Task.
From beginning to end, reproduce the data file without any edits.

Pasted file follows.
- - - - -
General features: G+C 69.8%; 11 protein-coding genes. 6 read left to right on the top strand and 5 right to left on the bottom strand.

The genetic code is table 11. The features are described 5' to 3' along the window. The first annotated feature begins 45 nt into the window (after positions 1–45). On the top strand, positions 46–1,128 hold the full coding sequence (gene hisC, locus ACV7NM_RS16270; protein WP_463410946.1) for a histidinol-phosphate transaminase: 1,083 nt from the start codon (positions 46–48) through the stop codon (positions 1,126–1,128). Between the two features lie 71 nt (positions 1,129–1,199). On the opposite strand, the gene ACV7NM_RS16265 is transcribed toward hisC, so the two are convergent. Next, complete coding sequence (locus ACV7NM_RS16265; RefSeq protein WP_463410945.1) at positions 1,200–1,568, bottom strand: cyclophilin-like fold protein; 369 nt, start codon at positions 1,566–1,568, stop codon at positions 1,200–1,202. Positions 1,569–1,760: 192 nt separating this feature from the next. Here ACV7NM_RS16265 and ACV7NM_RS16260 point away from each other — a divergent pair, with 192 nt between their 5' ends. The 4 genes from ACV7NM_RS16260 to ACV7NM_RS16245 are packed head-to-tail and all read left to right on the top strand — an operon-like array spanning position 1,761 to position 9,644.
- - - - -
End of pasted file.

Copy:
General features: G+C 69.8%; 11 protein-coding genes. 6 read left to right on the top strand and 5 right to left on the bottom strand.

The genetic code is table 11. The features are described 5' to 3' along the window. The first annotated feature begins 45 nt into the window (after positions 1–45). On the top strand, positions 46–1,128 hold the full coding sequence (gene hisC, locus ACV7NM_RS16270; protein WP_463410946.1) for a histidinol-phosphate transaminase: 1,083 nt from the start codon (positions 46–48) through the stop codon (positions 1,126–1,128). Between the two features lie 71 nt (positions 1,129–1,199). On the opposite strand, the gene ACV7NM_RS16265 is transcribed toward hisC, so the two are convergent. Next, complete coding sequence (locus ACV7NM_RS16265; RefSeq protein WP_463410945.1) at positions 1,200–1,568, bottom strand: cyclophilin-like fold protein; 369 nt, start codon at positions 1,566–1,568, stop codon at positions 1,200–1,202. Positions 1,569–1,760: 192 nt separating this feature from the next. Here ACV7NM_RS16265 and ACV7NM_RS16260 point away from each other — a divergent pair, with 192 nt between their 5' ends. The 4 genes from ACV7NM_RS16260 to ACV7NM_RS16245 are packed head-to-tail and all read left to right on the top strand — an operon-like array spanning position 1,761 to position 9,644.